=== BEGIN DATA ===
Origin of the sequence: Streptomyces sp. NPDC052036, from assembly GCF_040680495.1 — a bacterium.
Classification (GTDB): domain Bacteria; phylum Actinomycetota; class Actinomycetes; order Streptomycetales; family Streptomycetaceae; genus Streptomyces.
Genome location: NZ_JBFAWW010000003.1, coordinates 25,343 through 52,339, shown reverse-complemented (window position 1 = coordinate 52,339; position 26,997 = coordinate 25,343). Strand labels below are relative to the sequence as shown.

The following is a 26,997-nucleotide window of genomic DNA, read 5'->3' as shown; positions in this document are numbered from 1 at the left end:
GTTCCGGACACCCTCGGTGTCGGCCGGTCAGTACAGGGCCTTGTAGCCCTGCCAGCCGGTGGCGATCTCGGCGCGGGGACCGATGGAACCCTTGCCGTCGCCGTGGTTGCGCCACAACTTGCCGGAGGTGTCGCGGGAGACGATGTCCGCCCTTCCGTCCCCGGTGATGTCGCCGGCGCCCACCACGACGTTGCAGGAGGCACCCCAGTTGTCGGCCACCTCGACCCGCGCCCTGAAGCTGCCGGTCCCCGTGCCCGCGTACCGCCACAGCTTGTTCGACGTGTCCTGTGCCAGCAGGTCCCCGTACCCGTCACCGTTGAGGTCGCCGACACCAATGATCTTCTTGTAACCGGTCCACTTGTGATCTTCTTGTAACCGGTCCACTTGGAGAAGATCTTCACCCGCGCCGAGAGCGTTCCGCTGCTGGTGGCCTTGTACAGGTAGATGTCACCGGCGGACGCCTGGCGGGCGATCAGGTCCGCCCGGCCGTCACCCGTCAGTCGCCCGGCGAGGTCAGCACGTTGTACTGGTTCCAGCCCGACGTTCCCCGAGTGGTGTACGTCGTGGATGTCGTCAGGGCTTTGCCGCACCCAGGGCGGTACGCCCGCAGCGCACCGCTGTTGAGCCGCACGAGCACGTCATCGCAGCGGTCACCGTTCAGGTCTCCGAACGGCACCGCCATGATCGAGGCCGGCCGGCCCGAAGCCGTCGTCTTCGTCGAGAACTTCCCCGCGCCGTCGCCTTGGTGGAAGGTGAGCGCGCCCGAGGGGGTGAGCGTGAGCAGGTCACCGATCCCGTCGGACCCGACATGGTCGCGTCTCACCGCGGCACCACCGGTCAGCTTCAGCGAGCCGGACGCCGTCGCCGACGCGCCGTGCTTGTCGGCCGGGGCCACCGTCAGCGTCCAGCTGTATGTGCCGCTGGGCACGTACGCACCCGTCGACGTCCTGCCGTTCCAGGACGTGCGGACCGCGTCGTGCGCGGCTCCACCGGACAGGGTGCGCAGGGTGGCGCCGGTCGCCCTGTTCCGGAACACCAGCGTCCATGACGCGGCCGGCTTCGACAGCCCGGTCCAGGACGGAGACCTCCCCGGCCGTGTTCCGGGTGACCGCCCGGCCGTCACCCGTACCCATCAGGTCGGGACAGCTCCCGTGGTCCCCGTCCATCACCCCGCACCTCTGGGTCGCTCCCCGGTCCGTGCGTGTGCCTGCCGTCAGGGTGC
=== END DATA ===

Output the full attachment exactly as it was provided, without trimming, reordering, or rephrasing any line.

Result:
Origin of the sequence: Streptomyces sp. NPDC052036, from assembly GCF_040680495.1 — a bacterium.
Classification (GTDB): domain Bacteria; phylum Actinomycetota; class Actinomycetes; order Streptomycetales; family Streptomycetaceae; genus Streptomyces.
Genome location: NZ_JBFAWW010000003.1, coordinates 25,343 through 52,339, shown reverse-complemented (window position 1 = coordinate 52,339; position 26,997 = coordinate 25,343). Strand labels below are relative to the sequence as shown.

The following is a 26,997-nucleotide window of genomic DNA, read 5'->3' as shown; positions in this document are numbered from 1 at the left end:
GTTCCGGACACCCTCGGTGTCGGCCGGTCAGTACAGGGCCTTGTAGCCCTGCCAGCCGGTGGCGATCTCGGCGCGGGGACCGATGGAACCCTTGCCGTCGCCGTGGTTGCGCCACAACTTGCCGGAGGTGTCGCGGGAGACGATGTCCGCCCTTCCGTCCCCGGTGATGTCGCCGGCGCCCACCACGACGTTGCAGGAGGCACCCCAGTTGTCGGCCACCTCGACCCGCGCCCTGAAGCTGCCGGTCCCCGTGCCCGCGTACCGCCACAGCTTGTTCGACGTGTCCTGTGCCAGCAGGTCCCCGTACCCGTCACCGTTGAGGTCGCCGACACCAATGATCTTCTTGTAACCGGTCCACTTGTGATCTTCTTGTAACCGGTCCACTTGGAGAAGATCTTCACCCGCGCCGAGAGCGTTCCGCTGCTGGTGGCCTTGTACAGGTAGATGTCACCGGCGGACGCCTGGCGGGCGATCAGGTCCGCCCGGCCGTCACCCGTCAGTCGCCCGGCGAGGTCAGCACGTTGTACTGGTTCCAGCCCGACGTTCCCCGAGTGGTGTACGTCGTGGATGTCGTCAGGGCTTTGCCGCACCCAGGGCGGTACGCCCGCAGCGCACCGCTGTTGAGCCGCACGAGCACGTCATCGCAGCGGTCACCGTTCAGGTCTCCGAACGGCACCGCCATGATCGAGGCCGGCCGGCCCGAAGCCGTCGTCTTCGTCGAGAACTTCCCCGCGCCGTCGCCTTGGTGGAAGGTGAGCGCGCCCGAGGGGGTGAGCGTGAGCAGGTCACCGATCCCGTCGGACCCGACATGGTCGCGTCTCACCGCGGCACCACCGGTCAGCTTCAGCGAGCCGGACGCCGTCGCCGACGCGCCGTGCTTGTCGGCCGGGGCCACCGTCAGCGTCCAGCTGTATGTGCCGCTGGGCACGTACGCACCCGTCGACGTCCTGCCGTTCCAGGACGTGCGGACCGCGTCGTGCGCGGCTCCACCGGACAGGGTGCGCAGGGTGGCGCCGGTCGCCCTGTTCCGGAACACCAGCGTCCATGACGCGGCCGGCTTCGACAGCCCGGTCCAGGACGGAGACCTCCCCGGCCGTGTTCCGGGTGACCGCCCGGCCGTCACCCGTACCCATCAGGTCGGGACAGCTCCCGTGGTCCCCGTCCATCACCCCGCACCTCTGGGTCGCTCCCCGGTCCGTGCGTGTGCCTGCCGTCAGGGTGC